Solutia Inc. and Honeywell Specialty Materials are betting on a nylon resin rebound, as each has increased capacity for the material so far this year.
St. Louis-based Solutia has added almost 160 million pounds of annual capacity for nylon 6/6 in Pensacola, Fla., by converting capacity originally used to make nylon staple fiber, according to spokesman Dan Jenkins. The expansion covers Solutia's Vydyne- and Ascend-brand products, Jenkins said.
``Automotive is a key application for the new capacity, but it also will go into electrical and electronic areas in domestic and export markets,'' he said. The Chinese auto market in particular is showing high growth and will be an export target for the new Solutia material, he noted.
The expanded capacity was up and running in early April. The firm did not disclose the project's cost.
Solutia also is adding a third line for Saflex-brand polyvinyl butyral interlayers at its plant in Ghent, Belgium. The interlayers are used as protective layers in glass windows. That expansion - which will create 30 jobs - is expected to be complete in 2008.
Solutia posted 2006 sales of $2.9 billion, an increase of more than 5 percent over 2005. The firm has been operating under Chapter 11 bankruptcy protection since late 2003, largely as a result of environmental liabilities inherited from its predecessor firm, Monsanto Co.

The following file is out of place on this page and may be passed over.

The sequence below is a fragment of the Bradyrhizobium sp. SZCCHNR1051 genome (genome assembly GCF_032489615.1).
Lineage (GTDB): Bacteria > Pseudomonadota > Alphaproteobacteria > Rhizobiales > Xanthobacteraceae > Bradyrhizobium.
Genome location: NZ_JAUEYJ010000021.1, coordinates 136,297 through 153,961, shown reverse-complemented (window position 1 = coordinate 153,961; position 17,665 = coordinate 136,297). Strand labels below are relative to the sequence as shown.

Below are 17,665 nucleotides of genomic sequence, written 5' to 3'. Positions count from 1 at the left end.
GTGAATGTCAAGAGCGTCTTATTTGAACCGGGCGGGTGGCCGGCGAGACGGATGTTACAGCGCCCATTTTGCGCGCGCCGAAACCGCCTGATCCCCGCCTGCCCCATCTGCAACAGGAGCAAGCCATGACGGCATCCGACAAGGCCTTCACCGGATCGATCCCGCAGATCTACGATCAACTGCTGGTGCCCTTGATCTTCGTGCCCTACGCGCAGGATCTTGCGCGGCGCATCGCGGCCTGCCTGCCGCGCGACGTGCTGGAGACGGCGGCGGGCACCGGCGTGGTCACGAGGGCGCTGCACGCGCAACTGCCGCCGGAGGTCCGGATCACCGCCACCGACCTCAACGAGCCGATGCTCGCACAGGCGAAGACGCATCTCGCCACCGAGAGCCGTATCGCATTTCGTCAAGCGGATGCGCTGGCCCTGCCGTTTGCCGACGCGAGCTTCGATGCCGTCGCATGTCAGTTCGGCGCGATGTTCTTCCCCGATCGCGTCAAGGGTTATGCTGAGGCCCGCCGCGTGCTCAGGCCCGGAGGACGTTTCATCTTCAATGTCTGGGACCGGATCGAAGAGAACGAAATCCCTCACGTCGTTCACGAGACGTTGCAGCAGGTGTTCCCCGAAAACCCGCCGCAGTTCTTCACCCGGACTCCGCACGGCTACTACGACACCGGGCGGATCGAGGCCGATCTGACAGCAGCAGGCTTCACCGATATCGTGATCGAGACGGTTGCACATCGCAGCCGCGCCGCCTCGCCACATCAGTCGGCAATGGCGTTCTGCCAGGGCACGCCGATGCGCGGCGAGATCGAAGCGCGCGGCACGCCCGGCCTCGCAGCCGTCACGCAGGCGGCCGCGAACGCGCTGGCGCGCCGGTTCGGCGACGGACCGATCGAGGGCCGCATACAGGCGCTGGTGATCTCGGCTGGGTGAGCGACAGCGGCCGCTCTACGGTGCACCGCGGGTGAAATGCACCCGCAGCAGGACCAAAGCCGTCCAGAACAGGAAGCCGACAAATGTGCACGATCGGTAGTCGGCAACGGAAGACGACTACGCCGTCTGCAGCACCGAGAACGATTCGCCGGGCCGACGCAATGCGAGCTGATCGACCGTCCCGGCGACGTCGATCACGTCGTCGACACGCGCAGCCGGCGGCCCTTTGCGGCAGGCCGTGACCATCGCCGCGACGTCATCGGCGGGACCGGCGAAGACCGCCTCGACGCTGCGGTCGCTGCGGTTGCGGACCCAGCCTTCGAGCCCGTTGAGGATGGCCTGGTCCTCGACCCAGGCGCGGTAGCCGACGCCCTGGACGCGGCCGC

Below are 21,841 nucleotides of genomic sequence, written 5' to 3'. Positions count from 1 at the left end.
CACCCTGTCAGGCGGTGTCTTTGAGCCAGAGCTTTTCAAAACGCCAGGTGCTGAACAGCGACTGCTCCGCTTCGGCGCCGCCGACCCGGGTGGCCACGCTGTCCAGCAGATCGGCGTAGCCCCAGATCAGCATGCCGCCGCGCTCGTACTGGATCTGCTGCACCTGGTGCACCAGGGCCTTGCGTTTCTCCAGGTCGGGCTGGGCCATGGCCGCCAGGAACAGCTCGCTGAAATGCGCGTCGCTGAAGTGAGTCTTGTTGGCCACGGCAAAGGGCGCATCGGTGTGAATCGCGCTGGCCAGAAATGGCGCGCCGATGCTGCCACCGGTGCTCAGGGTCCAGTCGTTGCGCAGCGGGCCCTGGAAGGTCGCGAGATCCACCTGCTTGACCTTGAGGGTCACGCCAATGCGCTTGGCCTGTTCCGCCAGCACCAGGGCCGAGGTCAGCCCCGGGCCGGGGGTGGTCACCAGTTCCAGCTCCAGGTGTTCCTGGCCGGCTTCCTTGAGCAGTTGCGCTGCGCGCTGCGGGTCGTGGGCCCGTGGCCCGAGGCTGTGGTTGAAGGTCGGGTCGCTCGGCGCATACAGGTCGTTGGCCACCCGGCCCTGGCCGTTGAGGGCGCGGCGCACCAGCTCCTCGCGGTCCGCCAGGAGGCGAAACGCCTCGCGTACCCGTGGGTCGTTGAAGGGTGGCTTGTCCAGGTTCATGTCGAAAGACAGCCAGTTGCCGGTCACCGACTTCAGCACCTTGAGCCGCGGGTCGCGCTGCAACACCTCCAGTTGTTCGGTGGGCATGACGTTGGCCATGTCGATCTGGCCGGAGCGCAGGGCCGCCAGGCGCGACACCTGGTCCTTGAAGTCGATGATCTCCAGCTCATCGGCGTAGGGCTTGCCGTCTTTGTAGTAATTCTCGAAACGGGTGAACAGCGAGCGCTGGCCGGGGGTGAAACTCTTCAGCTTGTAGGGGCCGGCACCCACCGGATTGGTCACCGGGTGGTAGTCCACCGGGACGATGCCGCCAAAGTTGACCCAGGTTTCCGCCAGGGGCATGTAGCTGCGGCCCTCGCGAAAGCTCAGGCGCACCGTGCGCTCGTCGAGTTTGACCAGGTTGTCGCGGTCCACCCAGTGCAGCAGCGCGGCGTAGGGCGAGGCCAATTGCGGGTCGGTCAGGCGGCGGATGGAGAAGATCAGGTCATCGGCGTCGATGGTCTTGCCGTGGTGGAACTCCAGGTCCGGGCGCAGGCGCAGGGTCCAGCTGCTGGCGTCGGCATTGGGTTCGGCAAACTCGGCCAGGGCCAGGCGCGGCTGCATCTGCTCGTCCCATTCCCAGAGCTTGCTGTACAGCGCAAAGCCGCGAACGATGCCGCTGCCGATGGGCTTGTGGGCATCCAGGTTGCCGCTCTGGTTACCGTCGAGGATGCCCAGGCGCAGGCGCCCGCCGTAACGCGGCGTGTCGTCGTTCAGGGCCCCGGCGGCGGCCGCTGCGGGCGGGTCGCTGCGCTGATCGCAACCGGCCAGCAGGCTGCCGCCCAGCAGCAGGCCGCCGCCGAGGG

At Morristown, N.J.-based Honeywell, the firm added about 35 million pounds of annual capacity for Aegis-brand specialty nylon at its plant in Chesterfield, Va.
Officials said that expansion in January was accomplished through ``productivity improvement efforts'' and did not require major capital investment. It was motivated, in part, by the pending conclusion of a deal under which BASF Corp. marketed and sold Honeywell nylon resins in exchange for caprolactam feedstock - an arrangement that is set to expire May 1.
``We want to be a bigger player in the merchant business,'' Honeywell's Qamar Bhatia said in a recent phone interview. ``The expansion will allow us to be more active in the food-packaging film market, which is increasing globally.''
Some of the new material will be sold into export markets. Global nylon resin demand is expected to grow about 3 percent annually, but Bhatia said that in China, annual growth could reach 8-10 percent.
Caprolactam feedstock for the new capacity will be supplied from Honeywell's massive site in Hopewell, Va. Bhatia said the site's low-cost economics offer an advantage to the resin business.
Honeywell Specialty Materials posted sales of $4.7 billion in 2006. The firm is a unit of technology and manufacturing conglomerate Honeywell International Inc.
The North American nylon market is looking to bounce back from 2006, when sales were flat at about 1.3 billion pounds.
That total included a 25 percent jump in export sales and a 5 percent drop in domestic sales, mostly because of a downturn in the automotive sector, where nylon sales fell 13 percent. The auto sector accounted for about 40 percent of domestic nylon use in 2006.